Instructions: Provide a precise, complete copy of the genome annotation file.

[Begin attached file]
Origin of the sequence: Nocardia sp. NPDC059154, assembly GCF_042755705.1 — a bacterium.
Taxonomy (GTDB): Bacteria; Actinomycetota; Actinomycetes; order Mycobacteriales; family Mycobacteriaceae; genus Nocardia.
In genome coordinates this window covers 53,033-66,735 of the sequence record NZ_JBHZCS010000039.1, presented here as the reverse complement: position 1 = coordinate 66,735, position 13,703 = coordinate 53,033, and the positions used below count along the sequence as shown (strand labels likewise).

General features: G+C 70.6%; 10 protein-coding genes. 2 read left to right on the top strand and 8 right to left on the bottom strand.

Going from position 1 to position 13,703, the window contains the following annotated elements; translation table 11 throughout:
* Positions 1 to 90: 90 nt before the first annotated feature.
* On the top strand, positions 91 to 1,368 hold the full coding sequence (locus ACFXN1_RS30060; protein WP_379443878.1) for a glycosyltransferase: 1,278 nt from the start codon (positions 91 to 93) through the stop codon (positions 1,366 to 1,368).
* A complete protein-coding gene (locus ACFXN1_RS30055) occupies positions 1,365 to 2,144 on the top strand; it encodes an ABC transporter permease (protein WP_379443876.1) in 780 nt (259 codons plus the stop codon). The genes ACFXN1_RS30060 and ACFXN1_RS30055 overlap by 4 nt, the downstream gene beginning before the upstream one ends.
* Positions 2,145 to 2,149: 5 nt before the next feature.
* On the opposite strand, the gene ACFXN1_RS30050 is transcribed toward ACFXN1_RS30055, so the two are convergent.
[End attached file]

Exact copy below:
Origin of the sequence: Nocardia sp. NPDC059154, assembly GCF_042755705.1 — a bacterium.
Taxonomy (GTDB): Bacteria; Actinomycetota; Actinomycetes; order Mycobacteriales; family Mycobacteriaceae; genus Nocardia.
In genome coordinates this window covers 53,033-66,735 of the sequence record NZ_JBHZCS010000039.1, presented here as the reverse complement: position 1 = coordinate 66,735, position 13,703 = coordinate 53,033, and the positions used below count along the sequence as shown (strand labels likewise).

General features: G+C 70.6%; 10 protein-coding genes. 2 read left to right on the top strand and 8 right to left on the bottom strand.

Going from position 1 to position 13,703, the window contains the following annotated elements; translation table 11 throughout:
* Positions 1 to 90: 90 nt before the first annotated feature.
* On the top strand, positions 91 to 1,368 hold the full coding sequence (locus ACFXN1_RS30060; protein WP_379443878.1) for a glycosyltransferase: 1,278 nt from the start codon (positions 91 to 93) through the stop codon (positions 1,366 to 1,368).
* A complete protein-coding gene (locus ACFXN1_RS30055) occupies positions 1,365 to 2,144 on the top strand; it encodes an ABC transporter permease (protein WP_379443876.1) in 780 nt (259 codons plus the stop codon). The genes ACFXN1_RS30060 and ACFXN1_RS30055 overlap by 4 nt, the downstream gene beginning before the upstream one ends.
* Positions 2,145 to 2,149: 5 nt before the next feature.
* On the opposite strand, the gene ACFXN1_RS30050 is transcribed toward ACFXN1_RS30055, so the two are convergent.